Dec 30, 2014

Lake Atitlan

Lake Atitlan is in the city of Panajachel about an hour and fifteen minutes northwest of Antigua.

Find a tour company to book the whole trip like I did or you can take about 4 chicken buses to get there.

The perk of booking through a travel company is that you know your shuttle to and from the city will be there, you can often add on extra cities, your tour around the lake is included, and you have a place to stay. All things that are very good in my book.

After awaking at some ungodly hour to catch the shuttle to Pana we arrived in what is quite possibly one of the most picturesque places I have ever had the pleasure of traveling.

I took so many pictures while I was there. It's almost embarrassing. Almost.

The tour we had lined up for the day would take us by boat to three different cities.

San Pedro was an expat's dream. A bar with free beer and football games on the tv. It was a sleepy little town that had a few language schools and some pretty incredible views of the lake.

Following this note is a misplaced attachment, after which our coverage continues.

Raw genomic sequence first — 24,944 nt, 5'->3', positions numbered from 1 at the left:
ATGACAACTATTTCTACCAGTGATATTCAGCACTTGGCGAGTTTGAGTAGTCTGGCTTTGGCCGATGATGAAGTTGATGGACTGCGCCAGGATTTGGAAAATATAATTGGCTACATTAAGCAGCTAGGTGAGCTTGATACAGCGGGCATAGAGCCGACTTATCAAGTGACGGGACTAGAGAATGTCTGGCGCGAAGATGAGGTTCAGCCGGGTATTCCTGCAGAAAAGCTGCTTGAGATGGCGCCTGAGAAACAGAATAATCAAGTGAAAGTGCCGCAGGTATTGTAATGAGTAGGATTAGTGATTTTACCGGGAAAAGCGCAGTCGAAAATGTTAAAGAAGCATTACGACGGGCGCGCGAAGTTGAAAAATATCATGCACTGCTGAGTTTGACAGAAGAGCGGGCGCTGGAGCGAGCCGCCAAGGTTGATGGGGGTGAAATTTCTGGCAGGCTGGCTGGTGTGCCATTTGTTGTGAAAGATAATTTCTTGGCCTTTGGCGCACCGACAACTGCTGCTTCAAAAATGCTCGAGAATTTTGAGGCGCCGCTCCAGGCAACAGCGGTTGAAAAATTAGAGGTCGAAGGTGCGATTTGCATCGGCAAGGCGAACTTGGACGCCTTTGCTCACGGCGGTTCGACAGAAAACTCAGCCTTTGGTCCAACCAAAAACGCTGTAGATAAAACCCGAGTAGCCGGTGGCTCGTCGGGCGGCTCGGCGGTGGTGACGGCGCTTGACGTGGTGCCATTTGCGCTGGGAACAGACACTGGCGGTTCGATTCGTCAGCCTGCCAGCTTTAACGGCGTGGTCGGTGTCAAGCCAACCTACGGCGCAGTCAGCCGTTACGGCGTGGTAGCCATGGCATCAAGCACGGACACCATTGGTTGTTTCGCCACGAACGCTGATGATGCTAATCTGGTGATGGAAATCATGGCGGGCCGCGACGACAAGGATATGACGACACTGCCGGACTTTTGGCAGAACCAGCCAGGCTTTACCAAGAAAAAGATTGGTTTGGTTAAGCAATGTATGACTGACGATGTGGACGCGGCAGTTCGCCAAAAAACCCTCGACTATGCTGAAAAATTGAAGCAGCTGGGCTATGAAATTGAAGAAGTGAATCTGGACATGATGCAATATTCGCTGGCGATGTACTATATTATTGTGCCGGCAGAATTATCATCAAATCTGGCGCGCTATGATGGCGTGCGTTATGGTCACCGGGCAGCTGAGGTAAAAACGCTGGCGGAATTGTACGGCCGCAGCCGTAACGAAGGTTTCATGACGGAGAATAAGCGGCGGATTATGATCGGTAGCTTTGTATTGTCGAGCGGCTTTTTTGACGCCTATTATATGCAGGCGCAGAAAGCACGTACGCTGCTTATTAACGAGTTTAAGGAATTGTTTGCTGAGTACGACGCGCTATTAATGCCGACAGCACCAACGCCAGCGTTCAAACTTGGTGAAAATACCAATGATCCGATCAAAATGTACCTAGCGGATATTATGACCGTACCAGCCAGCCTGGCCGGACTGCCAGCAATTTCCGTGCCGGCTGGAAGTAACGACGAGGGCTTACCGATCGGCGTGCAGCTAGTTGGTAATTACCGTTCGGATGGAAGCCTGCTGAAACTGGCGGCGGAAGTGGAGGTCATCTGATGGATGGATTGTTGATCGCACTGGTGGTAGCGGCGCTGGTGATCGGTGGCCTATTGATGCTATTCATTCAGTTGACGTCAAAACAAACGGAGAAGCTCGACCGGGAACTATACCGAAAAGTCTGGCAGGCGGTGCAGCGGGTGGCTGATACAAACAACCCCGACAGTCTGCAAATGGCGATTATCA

Nothing like travelling alone to get your solo picture taking game on point.

San Jaun del Lago

When you arrive in this town, you will have to scramble over boats to get to the dock. The town was built and then the lake flooded and never receded, so your first view is of houses under water. But this is an artists town. The women dye the fabrics and make them into these beautiful scarves, there is music playing all around, and the walls are painted in these insanely gorgeous murals.

The last city we visited was Santiago. This is the first time I was disappointed in Guatemala. Santiago is just not a pretty city. There isn't really anything to do there. Right where you dock there is a market that leads up the hill to the city, but once you pass that you are lead to disappointment. Only two restaurants that aren't authentic and a church. The end. Nothing further. If you can, book a tour that skips Santiago. I highly recommend doing that.

Once we arrived back in Pana, we decided to take the chicken bus up to Solola and see the Mayan men in their traditional clothing. Mostly throughout Guatemala the men dress in modern clothing, but in the town of Solola the majority of them still dress in traditional Mayan wear.

I love the chicken buses because they bring a piece of home for me. I didn't grow up riding buses going to school, but it made me feel connected to the US a bit after feeling so foreign.

On the ride back into Pana, we stopped off on a cliff, yes a cliff, to take the most spectacular views of the sunset ever (and a little lightening storm).